On Monday, Phillies.com writer Todd Zolecki reported that GM Ruben Amaro Jr. and manager Charlie Manuel have spoken with Ben Francisco since the end of last season and “have expressed their confidence he can assert himself in the lineup, possibly hitting fifth behind Ryan Howard.”
Francisco, 29, is seen as the leading candidate to fill Jayson Werth’s void in right. “It is a small sample size, but Francisco finished 2010 strongly,” Zolecki writes. “He had an .889 OPS following the All-Star break, which ranked second on the team behind only Werth (.966). His recent production against left-handed pitching is why Amaro has hinted at a platoon. But Francisco is confident he can hit right-handed pitching if given the opportunity. In his career, he has hit .267 with a .347 on-base percentage and a .460 slugging percentage against left-handers, and .262 with a .323 on-base percentage and a .440 slugging percentage against right-handers. Put those numbers together and Francisco has a career .775 OPS, which would have ranked 36th out of 69 qualifying outfielders in baseball last season.“
Zolecki also noted that Shane Victorino and Werth needed to prove themselves as everyday players in 2006 and 2008, respectively, before the Phillies handed over the reins for good. Werth, like Francisco, was 29 when had his breakout season in 2008. Francisco has accepted a reduced role since arriving in Philadelphia. He logged 499 plate appearances and hit .266/.332/.438 with 15 home runs for Cleveland a season earlier - workman-like numbers for a big league outfielder.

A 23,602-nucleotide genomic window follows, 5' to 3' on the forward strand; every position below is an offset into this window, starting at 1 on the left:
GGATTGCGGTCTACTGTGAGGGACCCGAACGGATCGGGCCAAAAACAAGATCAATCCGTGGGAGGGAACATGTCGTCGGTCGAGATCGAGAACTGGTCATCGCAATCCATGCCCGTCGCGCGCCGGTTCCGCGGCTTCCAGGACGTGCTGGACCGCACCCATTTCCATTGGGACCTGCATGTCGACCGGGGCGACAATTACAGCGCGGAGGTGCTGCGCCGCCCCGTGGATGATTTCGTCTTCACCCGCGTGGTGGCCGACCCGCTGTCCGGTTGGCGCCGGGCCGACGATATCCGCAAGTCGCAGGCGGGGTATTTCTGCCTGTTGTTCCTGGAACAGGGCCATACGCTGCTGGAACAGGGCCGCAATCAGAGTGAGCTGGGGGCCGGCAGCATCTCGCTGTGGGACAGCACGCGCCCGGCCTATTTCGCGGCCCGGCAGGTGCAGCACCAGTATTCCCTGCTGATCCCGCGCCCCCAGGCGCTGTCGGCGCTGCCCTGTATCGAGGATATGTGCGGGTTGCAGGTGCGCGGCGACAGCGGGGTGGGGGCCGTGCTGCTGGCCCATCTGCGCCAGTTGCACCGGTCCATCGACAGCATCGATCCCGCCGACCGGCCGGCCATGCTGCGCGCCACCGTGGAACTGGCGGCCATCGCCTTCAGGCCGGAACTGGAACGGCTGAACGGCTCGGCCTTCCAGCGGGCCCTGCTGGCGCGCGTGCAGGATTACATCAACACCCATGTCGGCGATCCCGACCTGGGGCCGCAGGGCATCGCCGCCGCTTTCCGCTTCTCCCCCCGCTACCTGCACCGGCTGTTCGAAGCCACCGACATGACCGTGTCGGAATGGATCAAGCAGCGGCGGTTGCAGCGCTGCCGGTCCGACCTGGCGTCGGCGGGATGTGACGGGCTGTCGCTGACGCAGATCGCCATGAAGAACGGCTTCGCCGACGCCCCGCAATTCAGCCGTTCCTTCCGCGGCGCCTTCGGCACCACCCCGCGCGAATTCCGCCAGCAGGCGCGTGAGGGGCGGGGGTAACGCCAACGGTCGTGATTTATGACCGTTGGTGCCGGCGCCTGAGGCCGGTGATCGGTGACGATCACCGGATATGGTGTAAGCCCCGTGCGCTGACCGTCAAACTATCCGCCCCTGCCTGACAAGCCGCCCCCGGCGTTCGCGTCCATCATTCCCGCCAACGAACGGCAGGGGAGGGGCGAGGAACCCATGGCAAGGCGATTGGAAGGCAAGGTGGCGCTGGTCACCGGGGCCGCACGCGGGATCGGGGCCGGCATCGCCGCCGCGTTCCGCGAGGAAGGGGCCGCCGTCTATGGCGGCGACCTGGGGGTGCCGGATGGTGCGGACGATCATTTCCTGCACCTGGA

The Phillies will also consider Domonic Brown and Ross Gload for a platoon with Francisco, but for that to happen, they would need to have big springs. Brown faded to the end of the bench late last season and has time to go back to the minors and continue his development, while Gload proved to be a poor defensive option in right in limited opportunities. John Mayberry Jr. is also in the mix, as is Rule 5 super utility man Michael Martinez. Mayberry hasn’t blossomed offensively like the Phillies have hoped, but his path to the majors could be as a back-up to Victorino in center field. Ideally, Mayberry’s arm and speed are suited for right, but he could be shoehorned into center, just as the Phils used to do with Werth. As it sets up today, Mayberry's glove is working in his favor for a shot to break camp and head north.